Agriculture is a sector where sentiments and practices continue to follow the conventional paradigm and the penetration of a new technology is a challenging task. The theory and techniques of precision farming look appealing on paper, but the apprehensions floating around farmers is just how those technologies will make them more efficient as growers, and ultimately, how they will help to raise profits. For Precision Agriculture to take root among the mindset of farmers and producers, there is a dire need of educating them and gaining their confidence with proven results. It is not a matter of when, rather the concern is how.
Eminent players such as Trimble Navigation and start-ups alike are showing keen interest in this budding market, investing heavily in equipments for precision farming, a much needed development driving the adoption rate of Precision Agriculture (PA) in farming. A sign of faith from government legislation and regulations, such as the modifications in “Common Agriculture Policy” CAP is further expected to instigate the wide scale adoption of PA among farmers.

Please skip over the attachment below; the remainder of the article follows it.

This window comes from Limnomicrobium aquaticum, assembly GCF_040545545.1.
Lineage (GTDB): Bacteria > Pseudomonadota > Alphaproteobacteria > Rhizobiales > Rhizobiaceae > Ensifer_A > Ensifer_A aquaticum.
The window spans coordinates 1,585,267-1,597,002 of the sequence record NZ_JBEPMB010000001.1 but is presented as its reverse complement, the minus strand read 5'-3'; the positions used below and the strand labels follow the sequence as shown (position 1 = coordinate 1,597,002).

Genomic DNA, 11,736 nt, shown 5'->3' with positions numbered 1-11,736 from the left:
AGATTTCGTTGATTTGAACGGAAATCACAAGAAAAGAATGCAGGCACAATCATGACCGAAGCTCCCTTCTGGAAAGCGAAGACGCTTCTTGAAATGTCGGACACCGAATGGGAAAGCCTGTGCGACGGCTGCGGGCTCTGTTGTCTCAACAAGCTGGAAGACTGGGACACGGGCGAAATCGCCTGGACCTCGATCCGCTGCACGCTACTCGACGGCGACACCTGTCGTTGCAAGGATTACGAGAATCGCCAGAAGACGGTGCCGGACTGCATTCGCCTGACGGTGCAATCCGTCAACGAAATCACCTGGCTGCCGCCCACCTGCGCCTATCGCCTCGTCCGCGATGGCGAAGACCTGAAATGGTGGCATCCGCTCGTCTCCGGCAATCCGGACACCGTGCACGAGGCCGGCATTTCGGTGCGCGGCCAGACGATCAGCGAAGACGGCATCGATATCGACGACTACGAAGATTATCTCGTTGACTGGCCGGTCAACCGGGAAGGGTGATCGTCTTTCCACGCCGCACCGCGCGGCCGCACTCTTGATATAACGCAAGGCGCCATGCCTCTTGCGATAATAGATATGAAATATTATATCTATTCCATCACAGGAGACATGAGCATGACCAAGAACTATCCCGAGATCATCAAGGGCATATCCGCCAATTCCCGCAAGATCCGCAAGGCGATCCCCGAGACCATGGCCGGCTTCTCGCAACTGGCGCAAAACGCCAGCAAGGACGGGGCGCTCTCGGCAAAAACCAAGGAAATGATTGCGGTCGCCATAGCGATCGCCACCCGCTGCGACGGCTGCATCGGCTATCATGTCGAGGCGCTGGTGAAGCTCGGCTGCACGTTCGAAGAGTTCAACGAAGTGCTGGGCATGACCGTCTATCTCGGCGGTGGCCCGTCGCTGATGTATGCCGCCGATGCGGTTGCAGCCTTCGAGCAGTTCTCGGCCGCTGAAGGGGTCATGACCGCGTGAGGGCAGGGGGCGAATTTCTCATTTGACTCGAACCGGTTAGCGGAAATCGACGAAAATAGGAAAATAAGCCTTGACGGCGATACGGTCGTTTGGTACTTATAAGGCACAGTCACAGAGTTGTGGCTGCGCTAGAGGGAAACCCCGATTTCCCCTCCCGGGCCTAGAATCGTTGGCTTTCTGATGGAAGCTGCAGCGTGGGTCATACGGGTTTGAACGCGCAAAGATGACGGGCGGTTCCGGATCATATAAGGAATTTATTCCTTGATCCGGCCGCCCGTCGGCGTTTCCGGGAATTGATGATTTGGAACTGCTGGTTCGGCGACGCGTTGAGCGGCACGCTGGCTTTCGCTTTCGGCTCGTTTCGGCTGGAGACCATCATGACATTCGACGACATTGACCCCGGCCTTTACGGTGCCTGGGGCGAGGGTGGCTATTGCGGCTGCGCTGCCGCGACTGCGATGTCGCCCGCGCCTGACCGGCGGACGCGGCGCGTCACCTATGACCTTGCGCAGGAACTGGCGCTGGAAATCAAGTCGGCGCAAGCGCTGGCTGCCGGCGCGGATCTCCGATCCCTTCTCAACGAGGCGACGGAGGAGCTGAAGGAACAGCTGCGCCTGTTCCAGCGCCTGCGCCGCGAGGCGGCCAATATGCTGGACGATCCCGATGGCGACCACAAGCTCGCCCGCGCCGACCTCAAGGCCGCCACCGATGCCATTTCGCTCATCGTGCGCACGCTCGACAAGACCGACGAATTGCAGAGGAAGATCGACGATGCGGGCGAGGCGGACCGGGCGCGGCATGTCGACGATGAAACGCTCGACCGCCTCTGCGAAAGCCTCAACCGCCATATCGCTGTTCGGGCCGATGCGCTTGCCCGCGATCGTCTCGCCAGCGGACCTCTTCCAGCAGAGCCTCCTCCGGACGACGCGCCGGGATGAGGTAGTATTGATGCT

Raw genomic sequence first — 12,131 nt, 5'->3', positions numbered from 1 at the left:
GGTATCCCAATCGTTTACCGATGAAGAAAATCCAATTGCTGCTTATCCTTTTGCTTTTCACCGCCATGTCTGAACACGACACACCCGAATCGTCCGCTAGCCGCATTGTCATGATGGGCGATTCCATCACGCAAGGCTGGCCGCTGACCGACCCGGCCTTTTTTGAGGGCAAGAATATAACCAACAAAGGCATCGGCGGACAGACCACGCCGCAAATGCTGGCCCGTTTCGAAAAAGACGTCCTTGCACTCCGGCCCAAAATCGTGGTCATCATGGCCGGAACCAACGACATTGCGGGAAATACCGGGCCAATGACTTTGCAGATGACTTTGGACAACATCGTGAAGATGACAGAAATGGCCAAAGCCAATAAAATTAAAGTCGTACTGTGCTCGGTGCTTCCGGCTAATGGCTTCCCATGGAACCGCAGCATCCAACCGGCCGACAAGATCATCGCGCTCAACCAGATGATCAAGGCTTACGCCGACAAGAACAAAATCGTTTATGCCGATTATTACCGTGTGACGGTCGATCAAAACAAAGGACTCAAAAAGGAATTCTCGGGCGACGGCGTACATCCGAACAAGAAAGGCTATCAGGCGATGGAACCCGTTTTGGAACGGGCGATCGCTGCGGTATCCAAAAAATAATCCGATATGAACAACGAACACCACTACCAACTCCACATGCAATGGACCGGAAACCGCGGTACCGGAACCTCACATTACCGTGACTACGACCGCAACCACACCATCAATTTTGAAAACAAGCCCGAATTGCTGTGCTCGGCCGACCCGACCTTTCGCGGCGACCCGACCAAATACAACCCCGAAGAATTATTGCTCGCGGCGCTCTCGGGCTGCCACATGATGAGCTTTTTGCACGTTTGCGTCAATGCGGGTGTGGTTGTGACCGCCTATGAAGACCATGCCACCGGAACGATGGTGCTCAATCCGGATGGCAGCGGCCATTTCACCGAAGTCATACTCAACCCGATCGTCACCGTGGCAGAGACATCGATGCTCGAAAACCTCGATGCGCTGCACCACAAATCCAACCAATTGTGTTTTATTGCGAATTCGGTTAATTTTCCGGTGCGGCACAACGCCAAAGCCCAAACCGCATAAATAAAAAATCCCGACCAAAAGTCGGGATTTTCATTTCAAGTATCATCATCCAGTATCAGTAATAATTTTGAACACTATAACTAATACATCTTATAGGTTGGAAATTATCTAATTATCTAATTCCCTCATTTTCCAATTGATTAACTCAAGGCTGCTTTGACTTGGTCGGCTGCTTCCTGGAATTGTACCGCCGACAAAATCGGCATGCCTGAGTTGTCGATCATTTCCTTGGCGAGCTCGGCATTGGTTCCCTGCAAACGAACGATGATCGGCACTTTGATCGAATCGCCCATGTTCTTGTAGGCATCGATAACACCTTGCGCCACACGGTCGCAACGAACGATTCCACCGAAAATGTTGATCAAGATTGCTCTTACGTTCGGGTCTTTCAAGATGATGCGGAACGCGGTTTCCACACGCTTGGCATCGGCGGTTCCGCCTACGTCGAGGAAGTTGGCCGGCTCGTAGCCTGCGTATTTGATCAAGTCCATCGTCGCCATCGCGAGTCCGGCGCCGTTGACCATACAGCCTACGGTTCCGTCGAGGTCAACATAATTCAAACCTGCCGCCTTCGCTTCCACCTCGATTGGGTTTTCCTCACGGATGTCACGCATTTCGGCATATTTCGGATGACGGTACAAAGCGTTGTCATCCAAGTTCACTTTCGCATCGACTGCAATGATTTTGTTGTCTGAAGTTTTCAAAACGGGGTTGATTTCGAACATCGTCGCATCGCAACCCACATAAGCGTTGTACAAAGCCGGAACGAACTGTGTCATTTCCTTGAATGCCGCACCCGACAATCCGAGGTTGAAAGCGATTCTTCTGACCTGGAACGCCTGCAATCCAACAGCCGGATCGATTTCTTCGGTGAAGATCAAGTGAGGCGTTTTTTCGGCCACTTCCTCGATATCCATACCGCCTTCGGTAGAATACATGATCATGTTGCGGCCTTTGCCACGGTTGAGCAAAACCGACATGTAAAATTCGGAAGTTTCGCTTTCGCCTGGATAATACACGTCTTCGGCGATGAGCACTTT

High initial investment is yet another pain point associated with Precision farming, although very few understand that the early ROI and cost savings in the long run compensates for the upfront cost. A study by John Fulton, Biosystems engineering associate professor at Auburn revealed that row-crop producers in Alabama who have using PA and site-specific management strategies have saved an estimated $10 million on input expenditures for 670,000-plus acres of land. It will not be incorrect to state that potential savings of Fulton estimates potential savings of $2 to $8 an acre are possible with the use of the most basic types of PA techniques.
Developed countries such as the U.S., the U.K., and Germany were the early adopters of precision farming and are currently the leading markets for precision farming in terms of revenue. Precision farming does not only bring down the cost incurred on resources and inputs applied, it helps ensuring higher yields without compromising on sustainability. Moreover, precision farming is the preferred alternative to meet the rising food demand with the population expected to hit the 9billion mark by 2050.
Precision farming will become a hit across the globe only when the huge sector of farmers adopt the techniques and replace the orthodox practices with the newer ones. It is essential to propagate that farming is a science and not just a laborious and mundane task. Planting, emergence and harvest are all dictated by numbers and require intelligence which can be easily catered to through PA. It is time that skepticism and apprehensions take the backseat in the evolution of Precision Farming in agriculture and help the technology grow trust and everything else.